In a 4-1 vote Wednesday, the Union Township zoning board abandoned its initial proposal for wind turbine regulations. Instead, they adopted zoning guidelines suggested by 10 township residents, as opposed to submitting a zoning proposal modeled after one in Logan County to the regional planning commission. The board has worked since January to draft preliminary regulations for the placement and construction of wind turbines. The document states that a turbine can be placed 1,000 feet from a residence and 500 feet from a roadway. The new proposal suggests a wind turbine should set 2,100 to 2,600 feet from any property line and not exceed 300 feet in height from its base to the tip of the blade.
Wind energy opponents would like to see strict regulations while land owners hoping to earn up to $6,000 annually for housing a turbine say they prefer more liberal ordinances. As a result, Logan-Union-Champaign Regional Planning Commission has taken steps to bring the two sides together to discuss zoning issues and reach a consensus, said Jenny Snapp, commission's executive director. In addition, Champaign and Logan counties recently adopted ordinances - and are working on others - that will regulate where turbines can be placed. The ordinances are the first of their kind in Ohio.
Brown's lawyer, David Watkins, represents three landowners and is negotiating with two companies that he says will pay at least $8,500 each year plus a share of their profits for every turbine they can put on Logan County land. Brown says he knows of 22 property owners with a collective 2,000 acres interested in such a deal. Another group of landowners, however, opposes the plans and says the green-energy benefits of wind energy don't outweigh the negatives of noise and aesthetics. Mike Stolly lives in Jefferson Township, not far from Brown's farm. He said since word spread this winter that power companies were serious about moving in, "It's like we're in mourning. People are devastated that this will ruin our countryside." In the heat of the debate, boards of township trustees are scrambling to decide how, or whether, to change zoning laws to control placement of the turbines. "It's like the adult entertainment business. You cannot prohibit it, but you can regulate it," said Jenny Snapp, director of the Logan-Union-Champaign Regional Planning Commission.
The Union Twp. Zoning Commission has drafted preliminary zoning regulations for proposed wind turbines. Everpower Renewables, a New York-based developer of wind energy projects, has met with the zoning commission and township landowners to propose constructing at least 10 wind turbines on the east side of Champaign County. Each turbine can produce 2 to 3 megawatts of energy, which could power about 8,000 homes annually, the company said. Zoning commission members said they do not have authority to approve the project, but had to create guidelines for possible construction. The commission modeled its regulations on Monroe Twp. in Logan County, which has spent a year preparing for the installation of wind-energy towers. Discussion March 14 focused on the required distance between the 400-foot wind turbine and a residence. Initially, the draft stated a turbine would have a 500- foot buffer, but Linda Gordon, a homeowner, said that was too close, and urged that it be at least 2,000 feet away. "It's like looking at a Twin Tower," Gordon said. "Every time I look out my picture window, I'll have to see that thing humming outside my property." Commission members said that distance would not only prevent farmers with only 80 acres of land from placing a turbine on their property, but make it impossible to construct them within the township. The commission reached a consensus on having the turbines set 1,000 feet away from a residence and 500 feet from a roadway. Everpower representative Michael Speerschneider said this could ease some concerns because the height could be imposing in some residential areas. The commission will hold a public hearing on the draft regulations at 7 p.m. April 18 in the Union Twp. Building.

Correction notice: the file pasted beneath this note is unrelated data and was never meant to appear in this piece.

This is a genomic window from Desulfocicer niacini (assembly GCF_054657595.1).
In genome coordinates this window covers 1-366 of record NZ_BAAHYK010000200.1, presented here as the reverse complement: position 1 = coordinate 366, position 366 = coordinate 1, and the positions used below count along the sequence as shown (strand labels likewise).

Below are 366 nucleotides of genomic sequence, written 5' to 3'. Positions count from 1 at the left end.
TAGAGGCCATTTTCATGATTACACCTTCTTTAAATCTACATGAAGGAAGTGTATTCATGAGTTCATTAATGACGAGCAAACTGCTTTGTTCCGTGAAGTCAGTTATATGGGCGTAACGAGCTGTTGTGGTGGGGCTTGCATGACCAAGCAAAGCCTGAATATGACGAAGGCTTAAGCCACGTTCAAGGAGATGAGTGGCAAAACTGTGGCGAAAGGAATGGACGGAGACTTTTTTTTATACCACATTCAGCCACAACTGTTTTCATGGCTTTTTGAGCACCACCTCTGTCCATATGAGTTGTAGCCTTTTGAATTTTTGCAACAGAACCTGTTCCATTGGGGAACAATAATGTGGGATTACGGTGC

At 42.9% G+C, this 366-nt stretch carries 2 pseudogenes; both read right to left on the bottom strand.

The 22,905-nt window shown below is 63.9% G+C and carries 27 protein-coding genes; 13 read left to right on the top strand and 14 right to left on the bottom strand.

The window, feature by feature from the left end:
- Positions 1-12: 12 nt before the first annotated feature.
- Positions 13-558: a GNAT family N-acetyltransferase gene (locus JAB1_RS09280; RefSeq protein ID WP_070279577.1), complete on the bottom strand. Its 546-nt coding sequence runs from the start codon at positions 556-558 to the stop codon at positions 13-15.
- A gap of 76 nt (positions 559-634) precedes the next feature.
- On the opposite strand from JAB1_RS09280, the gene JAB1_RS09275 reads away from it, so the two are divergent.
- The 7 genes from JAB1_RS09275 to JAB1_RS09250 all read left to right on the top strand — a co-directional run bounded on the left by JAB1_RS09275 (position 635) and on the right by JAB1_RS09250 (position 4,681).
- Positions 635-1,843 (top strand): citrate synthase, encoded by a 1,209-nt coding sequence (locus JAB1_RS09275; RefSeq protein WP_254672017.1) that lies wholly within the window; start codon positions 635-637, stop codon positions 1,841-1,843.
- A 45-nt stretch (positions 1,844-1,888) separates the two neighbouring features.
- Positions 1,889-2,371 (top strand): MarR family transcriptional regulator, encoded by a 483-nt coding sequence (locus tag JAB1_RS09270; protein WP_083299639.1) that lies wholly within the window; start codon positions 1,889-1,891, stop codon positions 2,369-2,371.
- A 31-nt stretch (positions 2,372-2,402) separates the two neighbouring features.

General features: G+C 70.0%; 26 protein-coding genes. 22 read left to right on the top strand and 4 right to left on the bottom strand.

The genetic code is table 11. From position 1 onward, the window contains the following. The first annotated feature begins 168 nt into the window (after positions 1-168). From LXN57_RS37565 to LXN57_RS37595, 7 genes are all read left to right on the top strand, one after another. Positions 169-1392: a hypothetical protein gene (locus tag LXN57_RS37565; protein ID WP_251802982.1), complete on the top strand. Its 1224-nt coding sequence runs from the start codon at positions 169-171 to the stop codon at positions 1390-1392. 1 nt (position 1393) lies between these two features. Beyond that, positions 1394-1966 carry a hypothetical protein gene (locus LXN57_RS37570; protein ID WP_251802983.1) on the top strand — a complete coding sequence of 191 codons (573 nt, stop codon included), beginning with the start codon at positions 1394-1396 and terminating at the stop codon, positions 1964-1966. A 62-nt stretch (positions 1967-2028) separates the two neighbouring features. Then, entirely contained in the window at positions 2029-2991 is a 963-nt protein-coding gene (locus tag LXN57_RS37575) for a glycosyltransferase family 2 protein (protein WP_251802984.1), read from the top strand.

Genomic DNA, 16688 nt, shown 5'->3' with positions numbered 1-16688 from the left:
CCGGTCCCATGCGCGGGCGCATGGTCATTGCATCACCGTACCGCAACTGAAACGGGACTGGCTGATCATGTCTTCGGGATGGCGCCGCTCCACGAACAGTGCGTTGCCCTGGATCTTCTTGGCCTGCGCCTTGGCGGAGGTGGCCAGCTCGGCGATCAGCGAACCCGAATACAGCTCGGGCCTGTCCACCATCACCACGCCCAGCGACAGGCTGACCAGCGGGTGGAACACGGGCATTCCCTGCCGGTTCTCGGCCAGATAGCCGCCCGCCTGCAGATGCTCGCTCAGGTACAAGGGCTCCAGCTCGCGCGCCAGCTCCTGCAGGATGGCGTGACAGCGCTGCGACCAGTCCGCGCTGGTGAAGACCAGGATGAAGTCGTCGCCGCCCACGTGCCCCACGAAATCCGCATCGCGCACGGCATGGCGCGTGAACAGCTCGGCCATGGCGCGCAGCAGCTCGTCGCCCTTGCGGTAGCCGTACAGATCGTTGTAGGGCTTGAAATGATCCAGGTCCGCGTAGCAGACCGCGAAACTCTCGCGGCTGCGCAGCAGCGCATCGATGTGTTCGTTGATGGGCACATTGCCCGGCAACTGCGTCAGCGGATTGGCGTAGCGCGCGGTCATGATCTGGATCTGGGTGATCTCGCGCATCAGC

More than $1 million could be spent in the coming months pursuing offshore wind power in Lake Erie, even though the region just lost out on a bid to have East Toledo host the nation's first testing laboratory for offshore wind turbine blades. A $250,000 wildlife study, funded by a grant the Toledo-Lucas County Port Authority obtained from U.S. Rep. Marcy Kaptur (D., Toledo), recently began along the western Lake Erie shoreline. The goal of that study is to get the region's clean energy and wildlife proponents on the same page over the risks posed to birds and bats. The next phase would involve putting two or three wind turbines along the western Lake Erie shoreline as early as the summer of 2008 to see just how lethal the devices might be. Sites have not been selected, but they likely would be between Toledo and Lorain, Ohio.
The Union Township Zoning Commission has drafted preliminary zoning regulations for proposed wind turbines. Everpower Renewables, a New York-based developer of wind energy projects, has met with the zoning commission and township landowners to propose constructing at least 10 wind turbines on the east side of Champaign County.
Proponents call wind power an environmentally advantageous energy source. Opponents in Logan County, where giant turbines may be placed, disagree. The state’s only wind farm, as seen in 2004, is near Bowling Green. Logan County is home to the highest point in Ohio, so maybe it was just a matter of time before someone realized it is windy there. And maybe it was just a matter of time before someone decided to build giant turbines to convert that wind to energy. At least one power company says it aims to put up at least 20 turbines there. That many turbines would dwarf the only wind farm in Ohio, and some local landowners are saying, "Go away." The critics say wind farms aren’t green enough and don’t really help reduce reliance on other forms of power.